Hamilakis complains that the authors refer to Kretschmer’s 1896 discussion of Aegean toponomastics, but surely he knows that it is standard to refer to Kretschmer in any discussion of the non-Greek languages of the Aegean. Literally everyone does it. Then there is this:

    ‘The appearance of the Bronze Age people of the Aegean has been preserved in colourful frescos and pottery,’ the researchers say, ‘depicting people with mostly dark hair and eyes.’ They ‘infer that the appearance of our ancient samples matched the visual representations … suggesting that art of this period reproduced phenotypes naturalistically.’ But there were well-known non-naturalistic artistic conventions in the Bronze Age Eastern Mediterranean, such as the depiction of men and women with red and white skin respectively.

    I’ll be the first to admit that this argument was entirely gratuitous and added nothing to the paper. But it is interesting (and, to be more honest, a tell for a bullshitter) that Hamilakis elides the basis for their inference. What they actually say is “We used the HIrisPlex tool (Supplementary Information section 4) to infer that the appearance of our ancient samples matched the visual representations”. In other words, they used the tool to suggest a phenotype, and then compared it to the frescoes. Strictly speaking, all one could say about this is that the results of the HIrisPlex analysis are compatible with observation of the frescoes. What is the problem here? One gets the feeling that anything that smacks of common sense is impermissible in Hamilakis’ world. After all, if it were all only a matter of common sense, what is the Joukowsky family paying for, exactly?

    Timothy Barnes

  9. gwat1946 says:

    I 100% agree with Timothy Barnes. This review shows gross ignorance of the scientific field he is criticising, and consistently misunderstands or misrepresents the letter to Nature.

    The whole point of the letter is to determine whether there is genetic evidence of an ethnic (in the physical sense) identity that corresponds to the archeological constructs “Mycenean” and “Minoan”. Hamilakis seems to think that just posing the question is discgraceful and racist.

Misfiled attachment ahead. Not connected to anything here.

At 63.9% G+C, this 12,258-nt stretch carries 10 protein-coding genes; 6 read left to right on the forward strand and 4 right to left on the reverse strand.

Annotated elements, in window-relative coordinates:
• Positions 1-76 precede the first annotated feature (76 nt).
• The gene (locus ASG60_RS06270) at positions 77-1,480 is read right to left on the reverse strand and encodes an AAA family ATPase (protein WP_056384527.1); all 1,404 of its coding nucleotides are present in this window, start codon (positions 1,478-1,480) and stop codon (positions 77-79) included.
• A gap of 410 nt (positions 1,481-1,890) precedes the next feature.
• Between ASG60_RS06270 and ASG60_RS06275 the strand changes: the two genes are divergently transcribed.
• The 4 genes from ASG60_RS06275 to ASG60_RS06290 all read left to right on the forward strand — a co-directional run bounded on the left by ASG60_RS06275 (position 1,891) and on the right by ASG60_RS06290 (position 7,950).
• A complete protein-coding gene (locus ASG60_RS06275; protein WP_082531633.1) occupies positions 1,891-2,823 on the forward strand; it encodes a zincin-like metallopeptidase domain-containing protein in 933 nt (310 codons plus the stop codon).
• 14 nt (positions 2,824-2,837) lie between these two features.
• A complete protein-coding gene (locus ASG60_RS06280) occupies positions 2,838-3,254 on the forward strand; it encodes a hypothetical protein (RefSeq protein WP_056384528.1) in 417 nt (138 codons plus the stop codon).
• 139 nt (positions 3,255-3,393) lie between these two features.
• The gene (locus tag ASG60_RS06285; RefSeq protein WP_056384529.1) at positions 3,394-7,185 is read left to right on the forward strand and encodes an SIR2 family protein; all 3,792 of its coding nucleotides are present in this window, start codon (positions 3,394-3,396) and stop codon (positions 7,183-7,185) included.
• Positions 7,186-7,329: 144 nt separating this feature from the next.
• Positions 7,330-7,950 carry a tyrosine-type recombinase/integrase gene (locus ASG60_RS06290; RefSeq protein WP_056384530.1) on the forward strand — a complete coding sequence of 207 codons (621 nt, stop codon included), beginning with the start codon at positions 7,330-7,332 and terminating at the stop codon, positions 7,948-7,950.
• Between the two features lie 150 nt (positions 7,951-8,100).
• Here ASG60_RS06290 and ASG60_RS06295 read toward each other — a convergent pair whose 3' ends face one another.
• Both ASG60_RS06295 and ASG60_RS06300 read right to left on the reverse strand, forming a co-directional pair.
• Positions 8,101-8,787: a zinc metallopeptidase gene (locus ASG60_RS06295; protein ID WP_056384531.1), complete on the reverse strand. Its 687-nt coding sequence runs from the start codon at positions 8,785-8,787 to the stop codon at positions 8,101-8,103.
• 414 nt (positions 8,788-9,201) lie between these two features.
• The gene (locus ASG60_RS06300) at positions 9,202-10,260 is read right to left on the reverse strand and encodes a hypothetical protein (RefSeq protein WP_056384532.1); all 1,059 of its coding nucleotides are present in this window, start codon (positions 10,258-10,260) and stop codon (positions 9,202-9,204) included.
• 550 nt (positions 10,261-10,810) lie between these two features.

From a stats point of view I don’t think anyone has yet called out the ridiculous comment about lack of a “predetermine[d] sample size”.

    Also Hamilakis does call the authors of the study Neo-Nazis. His statement “the neo-Nazi fantasy of 4000 years of ‘racial continuity’” is a direct comment on the authors’ statement that their results ‘support the idea of continuity’.

    Geoffrey Watson

    • ledmatt says:

      No, it’s a direct comment on “The Golden Dawn headline above the picture claims that ‘the 4000-year racial continuity of the Greeks has been proved’.”

    • Timothy Rogers says:

      Mr. Watson is correct about Hamilakis’s silly remarks on statistical sample sizes. A data set constructed from 19 samples is not unusual – it depends on the kind of data to be analyzed and its availability (just how many good skeletons yielding un-degraded DNA from 3500-4500 years ago are out there ? – I suspect not all that many). If you are running a big “multi-center” bio-medical study of the effects of one drug, you might very well have a large predetermined sample size in order to wash out the many sources of variability in such studies – but this is is only one of several methodological “gold standards” of research.

      And there are several statistical tests specifically designed so that “small-N studies” can be treated rigorously enough to yield one of the standard confidence levels (a common one being 0.05). The question of just how much “ancestral DNA” in a specific region of the world has been passed down to a current population living in the same area is an eminently scientific one that is not inherently tinged with racism. A bone, of course, can not be “genetically Mycenaean”, since the latter refers to a culture (or cultural complex, depending how fussy you are about these things), but to infer from evidence that a specific ethnic group (with some interlopers mixed in) was the “carrier” of a specific set of cultural practices is hardly controversial, nor should it be. Settling that question does not require that the ancestral group “conceived of themselves as Mycanaean”, a Hamilakis red-herring relying on currently fashionable ideas about identity-construction (and a pretty boring subject too, considering just how interesting ancient political and social history is)

  10. pgoldsmith says:

    I suppose the resort to pots was by someone who failed to notice the markedly eastern features, visible particularly in the eyes seen in profile, which may not fit the desired ethnic stretch given that portrayal of a modern Greek would in general be inccrrect to show this feature.

  11. Alysheba says:

    Racial continuity? I suppose so. We are all members of the Human race. Neanderthal died out approximately 10,000 years ago.

    Why all these ideas of race relations, or pure German or Greek when the Human genome was established in the 1990? DNA in the 1950?